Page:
The Role of Strength Training:
Ectomorphs need strength training to improve posture, create contour, protect joints from injury, and keep bones strong against osteoporosis.
While the ecto can improve muscle strength and endurance, the improvements may not be as great or come as fast as with the other types. An ectomorph trying to build muscle may feel at times like someone trying to grow vegetables in the desert. This is all the more reason why it’s so important for ectomorphs to train, and train consistently.
As for other aspects of training, ectos can usually maintain flexibility with minimal effort. And because they are often high-strung, they may benefit from relaxation and stress-reduction techniques.
If you’re a mesomorph, you’ve probably done well at most physical activities you’ve tried. If you haven’t been very active up to this point, you’ll probably find that your body responds quickly to training. Excess weight shouldn’t be a problem as long as you stay active and eat sensibly. Because mesomorphs tend to carry fat around the center of the body, they face a greater risk of heart problems than other types if they allow their weight to climb. The right combination of strength training, cardio, and a low-fat diet will minimize this risk and keep you looking your best.
The Role of Strength Training:
Your challenge is to find a level of strength training that allows you to tone up without building more muscle than you want. Weight lifting is a must for fighting age-related muscle loss and keeping your weight down, but you may want to do it at a lower intensity (using lighter weights, according to the guidelines in Chapter 5) to avoid building unwanted bulk. Since your muscles and connective tissues tend to be tightly strung together, you’ll probably need to spend extra time stretching in order to stay flexible.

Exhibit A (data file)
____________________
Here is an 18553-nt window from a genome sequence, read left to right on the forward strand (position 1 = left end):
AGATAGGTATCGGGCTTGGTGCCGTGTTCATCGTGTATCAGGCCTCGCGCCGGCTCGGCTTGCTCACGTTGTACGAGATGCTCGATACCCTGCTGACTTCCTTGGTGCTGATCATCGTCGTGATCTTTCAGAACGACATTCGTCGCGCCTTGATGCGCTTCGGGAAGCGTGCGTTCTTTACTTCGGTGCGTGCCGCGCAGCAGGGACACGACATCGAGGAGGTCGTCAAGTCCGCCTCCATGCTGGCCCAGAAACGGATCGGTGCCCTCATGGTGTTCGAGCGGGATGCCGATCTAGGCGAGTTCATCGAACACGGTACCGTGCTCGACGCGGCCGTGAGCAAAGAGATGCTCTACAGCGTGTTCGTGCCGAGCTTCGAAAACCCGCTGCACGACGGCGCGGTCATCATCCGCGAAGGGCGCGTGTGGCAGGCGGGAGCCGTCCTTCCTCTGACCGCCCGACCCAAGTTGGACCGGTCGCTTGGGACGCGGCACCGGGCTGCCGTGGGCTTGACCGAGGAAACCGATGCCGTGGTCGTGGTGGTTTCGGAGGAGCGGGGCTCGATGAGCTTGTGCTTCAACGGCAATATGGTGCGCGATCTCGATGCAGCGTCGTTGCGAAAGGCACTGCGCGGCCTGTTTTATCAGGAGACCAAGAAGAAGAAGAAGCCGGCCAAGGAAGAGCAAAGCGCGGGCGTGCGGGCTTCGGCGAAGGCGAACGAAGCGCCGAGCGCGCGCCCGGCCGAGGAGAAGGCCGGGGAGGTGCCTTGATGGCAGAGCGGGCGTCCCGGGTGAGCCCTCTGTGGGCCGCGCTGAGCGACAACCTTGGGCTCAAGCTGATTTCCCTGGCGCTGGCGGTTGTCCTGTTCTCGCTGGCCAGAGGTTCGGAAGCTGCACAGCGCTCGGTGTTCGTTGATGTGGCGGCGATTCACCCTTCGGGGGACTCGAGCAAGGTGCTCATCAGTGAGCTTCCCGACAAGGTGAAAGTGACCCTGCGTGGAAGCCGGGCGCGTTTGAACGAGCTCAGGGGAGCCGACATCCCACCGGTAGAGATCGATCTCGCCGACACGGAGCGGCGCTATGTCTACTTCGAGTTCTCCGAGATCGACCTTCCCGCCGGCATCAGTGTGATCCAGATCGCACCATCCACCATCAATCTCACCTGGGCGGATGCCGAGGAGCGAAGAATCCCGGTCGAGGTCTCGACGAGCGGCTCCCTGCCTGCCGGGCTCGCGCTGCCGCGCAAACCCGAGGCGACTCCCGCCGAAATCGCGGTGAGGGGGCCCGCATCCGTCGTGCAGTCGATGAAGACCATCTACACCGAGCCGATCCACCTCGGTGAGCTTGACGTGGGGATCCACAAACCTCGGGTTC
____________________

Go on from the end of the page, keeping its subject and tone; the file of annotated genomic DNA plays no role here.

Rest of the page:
If you’re an endomorph, you may have memories of bringing up the rear when your classmates ran the track. Physical activity does not come easily for you, and you may find physical challenges frustrating. The main difficulty, though, is usually excess weight. Endomorphs, because of their tendency to store fat, may not seem to be natural athletes. But, surprisingly, they have the potential to develop strength and endurance more easily than the ectomorph.
With proper training, there’s no reason an endomorph can’t be toned and fit. Endos may tend to be a bit more voluptuous than other body types, but it’s possible to be voluptuous and be in great shape!
The Role of Strength Training:
The endomorph’s big challenge is her constant struggle with excess weight. Aerobic work, attention to diet, and strength training will all help. Strength training is vital, and will accomplish two things: First, it will help strengthen your joints and connective tissues to make your cardio work easier and less stressful. And second, it will help raise your metabolism so you can burn fat that much faster. Over the long run, you may want to do a little extra work on your upper body to help create a more symmetrical look. When it comes to cardio, start with low-impact varieties to minimize stress on the joints: good choices include walking or treadmill, swimming (or aqua aerobics), low-impact aerobics, bicycling on fairly level ground, or a stationary bike with low tension.
Kathy Smith, New York Times bestselling author, has stood at the forefront of the fitness and health industries for over 30 years. The numbers speak for themselves: Kathy has sold more than 20 million exercise DVDs - landing her in the Video Hall of Fame - and $500 million in Kathy Smith products. With her revolutionary approach to fitness, Smith has touched millions of people, inspiring them to move, live, and love.